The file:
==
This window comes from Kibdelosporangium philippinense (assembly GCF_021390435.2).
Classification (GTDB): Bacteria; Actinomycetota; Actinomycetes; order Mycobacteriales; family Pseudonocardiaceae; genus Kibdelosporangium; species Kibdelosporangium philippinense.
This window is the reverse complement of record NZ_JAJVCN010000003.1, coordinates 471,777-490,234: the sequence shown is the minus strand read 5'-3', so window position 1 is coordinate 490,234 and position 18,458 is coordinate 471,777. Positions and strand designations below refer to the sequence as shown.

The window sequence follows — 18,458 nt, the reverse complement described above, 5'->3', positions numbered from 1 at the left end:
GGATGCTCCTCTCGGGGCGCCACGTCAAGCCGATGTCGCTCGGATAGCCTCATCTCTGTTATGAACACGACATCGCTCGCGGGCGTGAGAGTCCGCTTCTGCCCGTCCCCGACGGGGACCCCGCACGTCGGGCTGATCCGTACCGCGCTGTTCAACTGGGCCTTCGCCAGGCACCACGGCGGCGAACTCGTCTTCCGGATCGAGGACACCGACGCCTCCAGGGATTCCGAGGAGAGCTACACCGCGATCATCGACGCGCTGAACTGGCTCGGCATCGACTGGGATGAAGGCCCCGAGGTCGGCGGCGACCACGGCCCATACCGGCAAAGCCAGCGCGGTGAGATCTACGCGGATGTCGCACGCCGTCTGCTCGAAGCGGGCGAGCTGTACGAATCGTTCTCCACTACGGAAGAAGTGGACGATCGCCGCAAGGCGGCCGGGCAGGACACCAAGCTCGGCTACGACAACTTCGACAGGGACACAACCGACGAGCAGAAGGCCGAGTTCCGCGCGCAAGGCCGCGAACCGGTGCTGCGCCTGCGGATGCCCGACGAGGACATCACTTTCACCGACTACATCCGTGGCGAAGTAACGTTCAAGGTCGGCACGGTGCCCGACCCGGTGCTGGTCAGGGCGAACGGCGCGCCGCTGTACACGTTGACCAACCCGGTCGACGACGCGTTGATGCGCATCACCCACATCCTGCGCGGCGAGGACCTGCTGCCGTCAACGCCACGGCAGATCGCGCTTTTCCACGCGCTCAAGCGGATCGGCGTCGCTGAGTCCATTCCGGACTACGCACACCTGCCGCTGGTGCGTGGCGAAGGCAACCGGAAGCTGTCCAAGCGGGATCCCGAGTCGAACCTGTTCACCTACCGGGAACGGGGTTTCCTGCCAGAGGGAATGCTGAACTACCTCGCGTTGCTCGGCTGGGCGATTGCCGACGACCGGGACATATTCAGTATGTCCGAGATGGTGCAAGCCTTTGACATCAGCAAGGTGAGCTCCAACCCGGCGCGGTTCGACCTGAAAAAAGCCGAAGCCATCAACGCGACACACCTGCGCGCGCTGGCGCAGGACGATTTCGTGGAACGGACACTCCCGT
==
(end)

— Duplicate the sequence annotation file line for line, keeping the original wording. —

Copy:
This window comes from Kibdelosporangium philippinense (assembly GCF_021390435.2).
Classification (GTDB): Bacteria; Actinomycetota; Actinomycetes; order Mycobacteriales; family Pseudonocardiaceae; genus Kibdelosporangium; species Kibdelosporangium philippinense.
This window is the reverse complement of record NZ_JAJVCN010000003.1, coordinates 471,777-490,234: the sequence shown is the minus strand read 5'-3', so window position 1 is coordinate 490,234 and position 18,458 is coordinate 471,777. Positions and strand designations below refer to the sequence as shown.

The window sequence follows — 18,458 nt, the reverse complement described above, 5'->3', positions numbered from 1 at the left end:
GGATGCTCCTCTCGGGGCGCCACGTCAAGCCGATGTCGCTCGGATAGCCTCATCTCTGTTATGAACACGACATCGCTCGCGGGCGTGAGAGTCCGCTTCTGCCCGTCCCCGACGGGGACCCCGCACGTCGGGCTGATCCGTACCGCGCTGTTCAACTGGGCCTTCGCCAGGCACCACGGCGGCGAACTCGTCTTCCGGATCGAGGACACCGACGCCTCCAGGGATTCCGAGGAGAGCTACACCGCGATCATCGACGCGCTGAACTGGCTCGGCATCGACTGGGATGAAGGCCCCGAGGTCGGCGGCGACCACGGCCCATACCGGCAAAGCCAGCGCGGTGAGATCTACGCGGATGTCGCACGCCGTCTGCTCGAAGCGGGCGAGCTGTACGAATCGTTCTCCACTACGGAAGAAGTGGACGATCGCCGCAAGGCGGCCGGGCAGGACACCAAGCTCGGCTACGACAACTTCGACAGGGACACAACCGACGAGCAGAAGGCCGAGTTCCGCGCGCAAGGCCGCGAACCGGTGCTGCGCCTGCGGATGCCCGACGAGGACATCACTTTCACCGACTACATCCGTGGCGAAGTAACGTTCAAGGTCGGCACGGTGCCCGACCCGGTGCTGGTCAGGGCGAACGGCGCGCCGCTGTACACGTTGACCAACCCGGTCGACGACGCGTTGATGCGCATCACCCACATCCTGCGCGGCGAGGACCTGCTGCCGTCAACGCCACGGCAGATCGCGCTTTTCCACGCGCTCAAGCGGATCGGCGTCGCTGAGTCCATTCCGGACTACGCACACCTGCCGCTGGTGCGTGGCGAAGGCAACCGGAAGCTGTCCAAGCGGGATCCCGAGTCGAACCTGTTCACCTACCGGGAACGGGGTTTCCTGCCAGAGGGAATGCTGAACTACCTCGCGTTGCTCGGCTGGGCGATTGCCGACGACCGGGACATATTCAGTATGTCCGAGATGGTGCAAGCCTTTGACATCAGCAAGGTGAGCTCCAACCCGGCGCGGTTCGACCTGAAAAAAGCCGAAGCCATCAACGCGACACACCTGCGCGCGCTGGCGCAGGACGATTTCGTGGAACGGACACTCCCGT